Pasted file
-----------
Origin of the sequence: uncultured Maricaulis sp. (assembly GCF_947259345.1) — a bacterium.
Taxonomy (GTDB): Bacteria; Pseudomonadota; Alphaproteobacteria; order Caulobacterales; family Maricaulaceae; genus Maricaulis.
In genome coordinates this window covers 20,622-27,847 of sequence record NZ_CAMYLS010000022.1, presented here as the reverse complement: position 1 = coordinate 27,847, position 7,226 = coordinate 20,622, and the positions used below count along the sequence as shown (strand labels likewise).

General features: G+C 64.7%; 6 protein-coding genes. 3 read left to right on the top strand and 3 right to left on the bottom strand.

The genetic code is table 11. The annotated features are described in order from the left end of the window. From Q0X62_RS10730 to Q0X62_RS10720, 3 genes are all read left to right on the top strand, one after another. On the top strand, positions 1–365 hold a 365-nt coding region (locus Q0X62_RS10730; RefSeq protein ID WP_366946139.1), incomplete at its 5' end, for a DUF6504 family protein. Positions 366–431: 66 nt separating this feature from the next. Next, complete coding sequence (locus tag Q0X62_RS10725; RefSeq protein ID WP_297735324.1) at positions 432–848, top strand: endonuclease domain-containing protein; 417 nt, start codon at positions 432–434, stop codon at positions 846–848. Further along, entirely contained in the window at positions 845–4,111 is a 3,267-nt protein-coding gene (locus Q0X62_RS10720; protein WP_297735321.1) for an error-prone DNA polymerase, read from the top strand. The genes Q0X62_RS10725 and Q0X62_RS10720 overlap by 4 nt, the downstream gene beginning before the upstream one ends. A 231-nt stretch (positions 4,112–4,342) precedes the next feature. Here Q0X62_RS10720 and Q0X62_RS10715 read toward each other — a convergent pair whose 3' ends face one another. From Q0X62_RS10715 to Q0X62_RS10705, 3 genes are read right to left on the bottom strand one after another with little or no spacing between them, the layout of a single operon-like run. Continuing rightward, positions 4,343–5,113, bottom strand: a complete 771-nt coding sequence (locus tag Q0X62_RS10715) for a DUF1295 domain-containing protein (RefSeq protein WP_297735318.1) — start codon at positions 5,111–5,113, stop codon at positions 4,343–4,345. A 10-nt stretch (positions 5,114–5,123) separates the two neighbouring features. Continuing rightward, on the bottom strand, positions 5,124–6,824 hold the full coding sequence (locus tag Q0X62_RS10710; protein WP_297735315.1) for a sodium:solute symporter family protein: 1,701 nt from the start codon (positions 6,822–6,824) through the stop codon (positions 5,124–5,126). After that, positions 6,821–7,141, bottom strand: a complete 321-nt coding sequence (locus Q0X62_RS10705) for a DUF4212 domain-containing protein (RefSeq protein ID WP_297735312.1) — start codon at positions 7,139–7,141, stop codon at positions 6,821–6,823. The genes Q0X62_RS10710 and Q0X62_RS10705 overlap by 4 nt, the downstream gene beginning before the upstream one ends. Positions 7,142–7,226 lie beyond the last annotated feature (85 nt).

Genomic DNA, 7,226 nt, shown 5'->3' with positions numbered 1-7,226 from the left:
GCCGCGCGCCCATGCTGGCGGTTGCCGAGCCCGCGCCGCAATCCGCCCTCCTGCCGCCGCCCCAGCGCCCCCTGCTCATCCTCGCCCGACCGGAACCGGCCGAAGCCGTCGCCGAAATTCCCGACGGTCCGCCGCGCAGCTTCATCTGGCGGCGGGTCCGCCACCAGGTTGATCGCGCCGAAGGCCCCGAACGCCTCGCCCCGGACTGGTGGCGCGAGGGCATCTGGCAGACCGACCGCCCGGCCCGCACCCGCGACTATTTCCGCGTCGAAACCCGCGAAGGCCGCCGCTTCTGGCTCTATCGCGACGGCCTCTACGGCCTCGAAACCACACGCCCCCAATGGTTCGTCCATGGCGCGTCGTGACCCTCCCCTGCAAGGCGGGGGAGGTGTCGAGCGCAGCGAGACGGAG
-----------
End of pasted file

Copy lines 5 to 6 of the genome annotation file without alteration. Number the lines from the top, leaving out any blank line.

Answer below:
The genetic code is table 11. The annotated features are described in order from the left end of the window. From Q0X62_RS10730 to Q0X62_RS10720, 3 genes are all read left to right on the top strand, one after another. On the top strand, positions 1–365 hold a 365-nt coding region (locus Q0X62_RS10730; RefSeq protein ID WP_366946139.1), incomplete at its 5' end, for a DUF6504 family protein. Positions 366–431: 66 nt separating this feature from the next. Next, complete coding sequence (locus tag Q0X62_RS10725; RefSeq protein ID WP_297735324.1) at positions 432–848, top strand: endonuclease domain-containing protein; 417 nt, start codon at positions 432–434, stop codon at positions 846–848. Further along, entirely contained in the window at positions 845–4,111 is a 3,267-nt protein-coding gene (locus Q0X62_RS10720; protein WP_297735321.1) for an error-prone DNA polymerase, read from the top strand. The genes Q0X62_RS10725 and Q0X62_RS10720 overlap by 4 nt, the downstream gene beginning before the upstream one ends. A 231-nt stretch (positions 4,112–4,342) precedes the next feature. Here Q0X62_RS10720 and Q0X62_RS10715 read toward each other — a convergent pair whose 3' ends face one another. From Q0X62_RS10715 to Q0X62_RS10705, 3 genes are read right to left on the bottom strand one after another with little or no spacing between them, the layout of a single operon-like run. Continuing rightward, positions 4,343–5,113, bottom strand: a complete 771-nt coding sequence (locus tag Q0X62_RS10715) for a DUF1295 domain-containing protein (RefSeq protein WP_297735318.1) — start codon at positions 5,111–5,113, stop codon at positions 4,343–4,345. A 10-nt stretch (positions 5,114–5,123) separates the two neighbouring features. Continuing rightward, on the bottom strand, positions 5,124–6,824 hold the full coding sequence (locus tag Q0X62_RS10710; protein WP_297735315.1) for a sodium:solute symporter family protein: 1,701 nt from the start codon (positions 6,822–6,824) through the stop codon (positions 5,124–5,126). After that, positions 6,821–7,141, bottom strand: a complete 321-nt coding sequence (locus Q0X62_RS10705) for a DUF4212 domain-containing protein (RefSeq protein ID WP_297735312.1) — start codon at positions 7,139–7,141, stop codon at positions 6,821–6,823. The genes Q0X62_RS10710 and Q0X62_RS10705 overlap by 4 nt, the downstream gene beginning before the upstream one ends. Positions 7,142–7,226 lie beyond the last annotated feature (85 nt).

Genomic DNA, 7,226 nt, shown 5'->3' with positions numbered 1-7,226 from the left: